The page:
Midwest Studies in Philosophy 34 (1):280-294 (2010)

Authors
James Harold
Mount Holyoke College
Abstract
Some films scare us; some make us cry; some thrill us. Some of the most interesting films, however, leave us suspended between feelings – both joyous and sad, or angry and serene. This paper attempts to explain how this can happen and why it is important. I look closely at one film that creates and exploits these conflicted responses. I argue that cases of conflict in film illuminate a pair of vexing questions about emotion in film: (1) To what extent are emotional responses rational, or in need of rationalization?; and (2) What relationship is there between emotional response and value (moral, filmic, or otherwise)? Conflict, I argue, can be revealing, and can help us better understand emotional responses to narrative film1 in general. The paper is divided into four sections. First, I sketch a theory of emotional engagement that makes sense of the notion of a “conflicted emotional response” to a film. Second, I turn to a particular case of a film that produces this sort of conflict, Fritz Lang’s M (1931), and show that the conflict engendered by that film is both more significant and less unusual than it may appear. In the final two sections, I argue that there is no need to rationalize or make consistent such mixed emotional responses, and that there is real moral, aesthetic, and cognitive value to be had from such conflict.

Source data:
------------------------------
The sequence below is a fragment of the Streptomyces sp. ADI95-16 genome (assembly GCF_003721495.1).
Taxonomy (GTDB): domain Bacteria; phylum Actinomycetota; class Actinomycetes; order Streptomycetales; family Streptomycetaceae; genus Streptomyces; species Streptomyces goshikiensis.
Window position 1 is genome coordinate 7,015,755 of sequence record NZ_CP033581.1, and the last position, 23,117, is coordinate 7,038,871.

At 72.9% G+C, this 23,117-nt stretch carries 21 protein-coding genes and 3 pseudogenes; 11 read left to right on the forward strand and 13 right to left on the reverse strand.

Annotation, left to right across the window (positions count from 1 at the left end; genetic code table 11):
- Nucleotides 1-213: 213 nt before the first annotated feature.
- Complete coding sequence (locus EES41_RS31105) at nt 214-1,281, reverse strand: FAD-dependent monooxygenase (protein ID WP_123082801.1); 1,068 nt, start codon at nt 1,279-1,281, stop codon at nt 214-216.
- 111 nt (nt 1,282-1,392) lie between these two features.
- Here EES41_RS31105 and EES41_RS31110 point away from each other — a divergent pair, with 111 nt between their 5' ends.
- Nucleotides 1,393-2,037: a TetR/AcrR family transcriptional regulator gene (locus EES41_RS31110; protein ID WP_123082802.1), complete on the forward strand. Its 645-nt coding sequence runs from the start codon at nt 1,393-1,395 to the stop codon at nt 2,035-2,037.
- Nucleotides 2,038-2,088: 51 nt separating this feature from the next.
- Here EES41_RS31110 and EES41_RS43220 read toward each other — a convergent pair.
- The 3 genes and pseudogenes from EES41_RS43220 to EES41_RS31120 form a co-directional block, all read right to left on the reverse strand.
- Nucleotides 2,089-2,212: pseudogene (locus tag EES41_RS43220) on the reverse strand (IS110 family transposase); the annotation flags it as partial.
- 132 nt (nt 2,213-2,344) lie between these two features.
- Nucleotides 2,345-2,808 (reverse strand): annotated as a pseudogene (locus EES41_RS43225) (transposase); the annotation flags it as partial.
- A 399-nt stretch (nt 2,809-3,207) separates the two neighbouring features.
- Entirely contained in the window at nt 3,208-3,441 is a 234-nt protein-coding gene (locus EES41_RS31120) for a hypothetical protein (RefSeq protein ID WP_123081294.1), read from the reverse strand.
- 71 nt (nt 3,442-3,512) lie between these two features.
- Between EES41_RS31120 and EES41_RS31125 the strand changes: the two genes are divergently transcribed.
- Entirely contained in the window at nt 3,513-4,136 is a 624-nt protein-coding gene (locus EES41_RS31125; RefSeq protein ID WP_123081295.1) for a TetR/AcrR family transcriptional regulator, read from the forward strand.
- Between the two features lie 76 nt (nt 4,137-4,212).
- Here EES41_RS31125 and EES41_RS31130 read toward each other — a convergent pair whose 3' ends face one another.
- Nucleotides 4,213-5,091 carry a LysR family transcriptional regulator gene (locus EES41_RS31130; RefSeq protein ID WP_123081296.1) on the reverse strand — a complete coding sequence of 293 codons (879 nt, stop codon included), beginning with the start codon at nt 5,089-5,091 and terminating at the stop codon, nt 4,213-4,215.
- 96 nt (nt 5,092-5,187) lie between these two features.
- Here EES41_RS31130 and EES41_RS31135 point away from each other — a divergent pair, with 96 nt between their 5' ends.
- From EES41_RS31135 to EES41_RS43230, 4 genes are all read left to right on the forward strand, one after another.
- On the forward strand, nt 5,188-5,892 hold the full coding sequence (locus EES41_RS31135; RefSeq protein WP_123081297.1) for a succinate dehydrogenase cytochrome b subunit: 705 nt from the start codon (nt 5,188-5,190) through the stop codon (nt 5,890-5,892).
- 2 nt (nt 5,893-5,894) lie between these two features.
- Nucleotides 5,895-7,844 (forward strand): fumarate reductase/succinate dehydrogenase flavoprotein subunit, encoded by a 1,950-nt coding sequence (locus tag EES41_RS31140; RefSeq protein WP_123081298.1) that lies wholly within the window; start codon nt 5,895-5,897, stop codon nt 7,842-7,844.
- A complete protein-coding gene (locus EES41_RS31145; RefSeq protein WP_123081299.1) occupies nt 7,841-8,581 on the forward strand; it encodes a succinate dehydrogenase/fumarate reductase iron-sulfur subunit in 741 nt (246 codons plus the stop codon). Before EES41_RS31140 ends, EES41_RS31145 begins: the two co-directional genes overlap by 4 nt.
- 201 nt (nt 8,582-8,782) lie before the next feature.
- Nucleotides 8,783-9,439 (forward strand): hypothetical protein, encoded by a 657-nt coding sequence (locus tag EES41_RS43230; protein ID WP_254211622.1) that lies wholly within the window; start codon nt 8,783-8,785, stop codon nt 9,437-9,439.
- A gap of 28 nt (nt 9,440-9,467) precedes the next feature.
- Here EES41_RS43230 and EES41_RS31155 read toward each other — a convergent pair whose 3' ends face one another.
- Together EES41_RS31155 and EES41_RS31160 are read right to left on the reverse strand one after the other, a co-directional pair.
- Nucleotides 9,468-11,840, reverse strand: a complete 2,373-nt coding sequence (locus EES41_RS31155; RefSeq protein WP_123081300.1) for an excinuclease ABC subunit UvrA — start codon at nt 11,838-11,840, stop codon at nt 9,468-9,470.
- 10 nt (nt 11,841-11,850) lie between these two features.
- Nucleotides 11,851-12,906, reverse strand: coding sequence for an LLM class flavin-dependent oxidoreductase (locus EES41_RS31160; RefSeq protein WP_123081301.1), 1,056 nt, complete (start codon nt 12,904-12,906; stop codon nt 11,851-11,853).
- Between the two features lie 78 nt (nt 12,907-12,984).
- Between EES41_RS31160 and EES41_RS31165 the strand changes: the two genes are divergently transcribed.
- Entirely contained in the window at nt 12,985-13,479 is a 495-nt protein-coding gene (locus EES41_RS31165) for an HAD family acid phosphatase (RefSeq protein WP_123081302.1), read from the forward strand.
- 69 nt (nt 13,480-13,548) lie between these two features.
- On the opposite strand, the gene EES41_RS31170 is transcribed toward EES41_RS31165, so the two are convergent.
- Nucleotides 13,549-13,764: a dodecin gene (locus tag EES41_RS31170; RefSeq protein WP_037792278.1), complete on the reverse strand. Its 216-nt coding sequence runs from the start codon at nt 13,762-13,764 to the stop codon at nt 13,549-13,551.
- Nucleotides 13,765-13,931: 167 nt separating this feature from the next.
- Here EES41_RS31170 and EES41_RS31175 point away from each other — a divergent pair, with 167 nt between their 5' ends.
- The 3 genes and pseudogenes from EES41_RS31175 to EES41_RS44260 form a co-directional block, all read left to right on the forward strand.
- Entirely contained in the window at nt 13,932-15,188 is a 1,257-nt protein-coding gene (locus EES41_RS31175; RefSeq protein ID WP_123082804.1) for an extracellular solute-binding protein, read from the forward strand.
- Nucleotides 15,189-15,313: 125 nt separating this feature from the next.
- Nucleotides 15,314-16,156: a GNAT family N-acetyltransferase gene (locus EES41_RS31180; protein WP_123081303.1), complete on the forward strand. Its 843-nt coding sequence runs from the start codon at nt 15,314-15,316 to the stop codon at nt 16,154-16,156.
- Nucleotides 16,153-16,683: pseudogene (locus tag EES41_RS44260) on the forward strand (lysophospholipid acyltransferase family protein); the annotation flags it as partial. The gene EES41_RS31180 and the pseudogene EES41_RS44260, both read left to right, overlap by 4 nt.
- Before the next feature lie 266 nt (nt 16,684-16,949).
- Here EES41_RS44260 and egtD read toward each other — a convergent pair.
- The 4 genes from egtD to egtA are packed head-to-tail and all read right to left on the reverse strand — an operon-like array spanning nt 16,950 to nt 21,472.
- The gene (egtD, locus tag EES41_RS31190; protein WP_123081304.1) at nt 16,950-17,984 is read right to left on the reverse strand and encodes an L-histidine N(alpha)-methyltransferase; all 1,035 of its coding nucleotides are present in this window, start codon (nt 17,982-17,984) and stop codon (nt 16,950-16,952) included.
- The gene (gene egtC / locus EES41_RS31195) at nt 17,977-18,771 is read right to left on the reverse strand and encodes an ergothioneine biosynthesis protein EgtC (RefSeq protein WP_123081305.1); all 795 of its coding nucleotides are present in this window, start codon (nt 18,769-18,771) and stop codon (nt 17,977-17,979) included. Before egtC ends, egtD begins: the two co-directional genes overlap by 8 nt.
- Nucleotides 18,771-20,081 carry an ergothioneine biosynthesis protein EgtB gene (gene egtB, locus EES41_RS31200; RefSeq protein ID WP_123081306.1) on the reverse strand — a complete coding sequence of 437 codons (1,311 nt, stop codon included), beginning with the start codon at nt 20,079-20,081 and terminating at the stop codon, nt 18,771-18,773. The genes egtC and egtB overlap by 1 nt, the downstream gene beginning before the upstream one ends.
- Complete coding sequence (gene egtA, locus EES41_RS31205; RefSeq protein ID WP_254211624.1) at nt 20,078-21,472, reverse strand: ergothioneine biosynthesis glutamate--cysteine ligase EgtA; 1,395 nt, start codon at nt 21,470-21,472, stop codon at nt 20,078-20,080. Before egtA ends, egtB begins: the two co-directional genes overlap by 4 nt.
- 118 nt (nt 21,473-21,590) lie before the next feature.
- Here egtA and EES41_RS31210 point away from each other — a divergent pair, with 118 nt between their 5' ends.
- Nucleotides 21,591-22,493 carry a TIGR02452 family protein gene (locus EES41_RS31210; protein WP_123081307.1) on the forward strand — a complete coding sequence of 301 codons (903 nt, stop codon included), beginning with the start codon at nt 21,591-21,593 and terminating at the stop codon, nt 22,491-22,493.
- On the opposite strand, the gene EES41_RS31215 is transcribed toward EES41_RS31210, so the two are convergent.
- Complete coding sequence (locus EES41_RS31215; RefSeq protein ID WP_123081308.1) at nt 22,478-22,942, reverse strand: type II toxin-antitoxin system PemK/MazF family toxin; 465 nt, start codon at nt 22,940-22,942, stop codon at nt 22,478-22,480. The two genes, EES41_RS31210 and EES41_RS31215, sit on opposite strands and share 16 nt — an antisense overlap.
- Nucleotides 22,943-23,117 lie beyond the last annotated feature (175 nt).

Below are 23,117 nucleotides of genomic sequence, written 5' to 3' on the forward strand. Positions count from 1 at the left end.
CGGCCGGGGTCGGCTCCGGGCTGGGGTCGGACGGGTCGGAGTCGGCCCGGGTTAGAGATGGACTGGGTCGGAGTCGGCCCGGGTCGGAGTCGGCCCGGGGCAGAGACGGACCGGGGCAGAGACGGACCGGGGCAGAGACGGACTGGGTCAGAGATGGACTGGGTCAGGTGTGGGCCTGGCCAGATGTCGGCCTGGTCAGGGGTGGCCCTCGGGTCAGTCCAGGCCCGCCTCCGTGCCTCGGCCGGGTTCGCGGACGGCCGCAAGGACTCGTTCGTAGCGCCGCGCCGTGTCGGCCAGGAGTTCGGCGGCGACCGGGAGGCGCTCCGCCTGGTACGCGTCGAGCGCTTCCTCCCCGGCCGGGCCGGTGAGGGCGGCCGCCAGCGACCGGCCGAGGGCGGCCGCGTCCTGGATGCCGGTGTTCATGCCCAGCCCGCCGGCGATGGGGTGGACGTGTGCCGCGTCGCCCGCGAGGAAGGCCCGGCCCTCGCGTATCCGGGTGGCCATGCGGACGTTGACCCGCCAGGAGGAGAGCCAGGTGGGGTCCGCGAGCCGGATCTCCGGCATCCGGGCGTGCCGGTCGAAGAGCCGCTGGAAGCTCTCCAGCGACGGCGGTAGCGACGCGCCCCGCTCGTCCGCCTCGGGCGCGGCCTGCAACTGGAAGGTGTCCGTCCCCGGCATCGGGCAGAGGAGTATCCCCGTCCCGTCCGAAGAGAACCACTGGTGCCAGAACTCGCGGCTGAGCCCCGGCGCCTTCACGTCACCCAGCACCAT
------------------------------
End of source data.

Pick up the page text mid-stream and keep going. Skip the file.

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DOI 10.1111/j.1475-4975.2010.00209.x
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References found in this work BETA

The Ethical Criticism of Art.Berys Gaut - 1998 - In Jerrold Levinson (ed.), Aesthetics and Ethics: Essays at the Intersection. Cambridge University Press. pp. 182--203.
The Moral Psychology of Fiction.Gregory Currie - 1995 - Australasian Journal of Philosophy 73 (2):250 – 259.
Emotions, Fiction, and Cognitive Architecture.Aaron Meskin & Jonathan M. Weinberg - 2003 - British Journal of Aesthetics 43 (1):18-34.
Forbidden Knowledge: The Challenge of Immoralism.Matthew Kieran - 2003 - In Jose Luis Bermudez & Sebastian Gardner (eds.), Art and Morality. Routledge.

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Citations of this work BETA

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